Last year, Intel was able to take a few steps forward towards the commercialization of quantum computing. A 17-qubit superconducting chip was built followed by CEO Brian Krzanich showing off a test chip at CES 2018 with 49 qubits.
Unlike previous quantum efforts at Intel, this latest batch of wafers are focusing on spin qubits instead of superconducting qubits. This secondary technology is still a few years behind superconducting quantum efforts but could turn out to be more easily scalable.
Moving forward, Intel now has the capability to produce up to five silicon wafers every week containing up to 26-qubit quantum chips. This achievement means that Intel has greatly increased the number of quantum devices in existence and could be looking to increase the number of qubits steadily in the coming years.
An interview with Intel's director of quantum hardware Jim Clarke reveals that the current technology being used in small scale production could eventually scale to beyond 1000 qubits. Limitations due to expansion and shrinking as a result of temperature fluctuations prevent engineers from simply expanding the number of qubits on a chip.
Currently, each wafer is made up of quantum dots that must be carefully sliced such that each chip ends up with an appropriate number of qubits. Due to imperfections and physical limitations, finished chips can end up with 3, 7, 11, or 26 qubits.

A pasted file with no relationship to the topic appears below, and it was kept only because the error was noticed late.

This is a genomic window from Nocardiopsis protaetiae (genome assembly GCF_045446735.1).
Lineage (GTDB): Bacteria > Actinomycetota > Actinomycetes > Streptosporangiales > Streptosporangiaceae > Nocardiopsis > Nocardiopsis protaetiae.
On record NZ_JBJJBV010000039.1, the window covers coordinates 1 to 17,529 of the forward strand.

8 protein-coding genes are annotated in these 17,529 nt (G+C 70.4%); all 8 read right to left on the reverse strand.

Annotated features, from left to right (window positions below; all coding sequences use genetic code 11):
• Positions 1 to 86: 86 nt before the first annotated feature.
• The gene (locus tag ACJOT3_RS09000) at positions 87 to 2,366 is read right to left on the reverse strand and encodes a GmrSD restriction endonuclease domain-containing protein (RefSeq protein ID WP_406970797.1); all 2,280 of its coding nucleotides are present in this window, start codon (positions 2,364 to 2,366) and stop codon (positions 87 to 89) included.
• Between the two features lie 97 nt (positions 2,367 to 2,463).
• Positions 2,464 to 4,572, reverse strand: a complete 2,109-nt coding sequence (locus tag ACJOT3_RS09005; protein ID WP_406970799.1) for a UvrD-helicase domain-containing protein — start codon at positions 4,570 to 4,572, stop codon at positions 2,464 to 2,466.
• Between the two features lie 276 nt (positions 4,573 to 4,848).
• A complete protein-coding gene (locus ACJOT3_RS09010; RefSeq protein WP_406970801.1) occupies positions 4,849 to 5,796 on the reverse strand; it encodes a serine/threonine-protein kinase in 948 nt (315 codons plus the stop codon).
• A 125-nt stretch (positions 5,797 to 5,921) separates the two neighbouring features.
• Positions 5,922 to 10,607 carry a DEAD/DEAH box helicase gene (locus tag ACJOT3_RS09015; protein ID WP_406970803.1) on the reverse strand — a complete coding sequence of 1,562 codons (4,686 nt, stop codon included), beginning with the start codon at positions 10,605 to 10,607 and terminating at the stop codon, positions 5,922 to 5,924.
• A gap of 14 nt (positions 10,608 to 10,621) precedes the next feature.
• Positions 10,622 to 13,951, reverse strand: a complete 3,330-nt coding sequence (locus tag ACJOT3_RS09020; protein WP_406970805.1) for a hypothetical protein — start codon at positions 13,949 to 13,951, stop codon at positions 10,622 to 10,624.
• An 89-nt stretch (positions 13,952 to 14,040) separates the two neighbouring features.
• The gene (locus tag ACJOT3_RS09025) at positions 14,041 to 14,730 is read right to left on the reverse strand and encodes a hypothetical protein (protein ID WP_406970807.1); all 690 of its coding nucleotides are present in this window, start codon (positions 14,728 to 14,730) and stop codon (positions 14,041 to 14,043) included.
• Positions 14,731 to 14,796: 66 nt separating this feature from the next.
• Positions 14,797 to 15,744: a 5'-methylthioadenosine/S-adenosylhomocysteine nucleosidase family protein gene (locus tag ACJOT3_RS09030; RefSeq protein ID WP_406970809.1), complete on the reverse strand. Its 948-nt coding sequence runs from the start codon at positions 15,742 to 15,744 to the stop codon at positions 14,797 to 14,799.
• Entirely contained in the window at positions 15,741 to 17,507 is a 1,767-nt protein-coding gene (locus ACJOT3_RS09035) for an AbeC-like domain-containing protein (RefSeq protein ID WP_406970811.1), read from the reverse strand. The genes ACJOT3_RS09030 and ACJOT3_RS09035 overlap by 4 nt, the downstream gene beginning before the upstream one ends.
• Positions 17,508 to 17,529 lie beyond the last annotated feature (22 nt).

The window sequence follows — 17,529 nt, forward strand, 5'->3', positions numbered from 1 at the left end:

No matter which type of quantum computing reigns supreme, Intel is aiming to build an architecture that can scale in excess of 1 million qubits. This would allow for the same basic structure to be used but with improved qubits overtime without having to go back to square one each time a new quantum breakthrough is made.
According to Clarke, "it's not unreasonable in 5 years to have 1000 qubits." He draws a comparison to the time between the world's first integrated circuit and Intel's 4004 processor that contained just 2,500 transistors. In terms of quantum technology, imagine being in the 1960s again. Clarke believes that Intel could reach 1 million qubits in as little as 10 years, but says that he might be a little optimistic in that regard.
One of the challenges yet to be addressed is the extreme cold temperatures required to operate quantum processors. Since temperatures need to be kept as close to absolute zero as possible, the capabilities of a quantum computer need to be far greater than traditional silicon in order to make them cost effective. Individually, quantum processors are not energy efficient in the slightest but have the potential to exponentially increase their output. Over time as technologies progress, their usefulness will quickly increase.
What Intel and competitors will achieve over the next decade will only be understood over time. In the same way that Moore's law has impacted our society, quantum computing has the ability to be one of the next fundamental changes in how we look at computing.